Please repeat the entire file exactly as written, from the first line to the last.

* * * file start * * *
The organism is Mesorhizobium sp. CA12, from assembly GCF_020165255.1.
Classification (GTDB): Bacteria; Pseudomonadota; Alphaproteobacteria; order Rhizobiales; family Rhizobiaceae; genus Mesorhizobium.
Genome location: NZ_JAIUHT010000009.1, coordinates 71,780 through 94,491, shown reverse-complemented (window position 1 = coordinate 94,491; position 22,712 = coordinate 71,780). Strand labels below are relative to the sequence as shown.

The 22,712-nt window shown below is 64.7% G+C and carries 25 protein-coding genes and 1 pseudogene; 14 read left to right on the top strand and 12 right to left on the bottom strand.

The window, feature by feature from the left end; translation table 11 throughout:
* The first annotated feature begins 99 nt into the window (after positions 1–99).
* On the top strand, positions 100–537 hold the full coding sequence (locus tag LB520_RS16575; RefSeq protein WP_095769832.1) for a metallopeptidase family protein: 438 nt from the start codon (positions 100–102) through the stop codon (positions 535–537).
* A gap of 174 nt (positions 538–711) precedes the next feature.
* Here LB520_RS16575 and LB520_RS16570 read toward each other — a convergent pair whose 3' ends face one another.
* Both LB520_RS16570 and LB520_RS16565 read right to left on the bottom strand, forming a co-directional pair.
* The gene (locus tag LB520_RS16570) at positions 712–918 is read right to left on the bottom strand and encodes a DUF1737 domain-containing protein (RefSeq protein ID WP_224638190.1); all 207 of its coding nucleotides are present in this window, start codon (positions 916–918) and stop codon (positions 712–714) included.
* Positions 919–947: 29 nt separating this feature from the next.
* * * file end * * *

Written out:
The organism is Mesorhizobium sp. CA12, from assembly GCF_020165255.1.
Classification (GTDB): Bacteria; Pseudomonadota; Alphaproteobacteria; order Rhizobiales; family Rhizobiaceae; genus Mesorhizobium.
Genome location: NZ_JAIUHT010000009.1, coordinates 71,780 through 94,491, shown reverse-complemented (window position 1 = coordinate 94,491; position 22,712 = coordinate 71,780). Strand labels below are relative to the sequence as shown.

The 22,712-nt window shown below is 64.7% G+C and carries 25 protein-coding genes and 1 pseudogene; 14 read left to right on the top strand and 12 right to left on the bottom strand.

The window, feature by feature from the left end; translation table 11 throughout:
* The first annotated feature begins 99 nt into the window (after positions 1–99).
* On the top strand, positions 100–537 hold the full coding sequence (locus tag LB520_RS16575; RefSeq protein WP_095769832.1) for a metallopeptidase family protein: 438 nt from the start codon (positions 100–102) through the stop codon (positions 535–537).
* A gap of 174 nt (positions 538–711) precedes the next feature.
* Here LB520_RS16575 and LB520_RS16570 read toward each other — a convergent pair whose 3' ends face one another.
* Both LB520_RS16570 and LB520_RS16565 read right to left on the bottom strand, forming a co-directional pair.
* The gene (locus tag LB520_RS16570) at positions 712–918 is read right to left on the bottom strand and encodes a DUF1737 domain-containing protein (RefSeq protein ID WP_224638190.1); all 207 of its coding nucleotides are present in this window, start codon (positions 916–918) and stop codon (positions 712–714) included.
* Positions 919–947: 29 nt separating this feature from the next.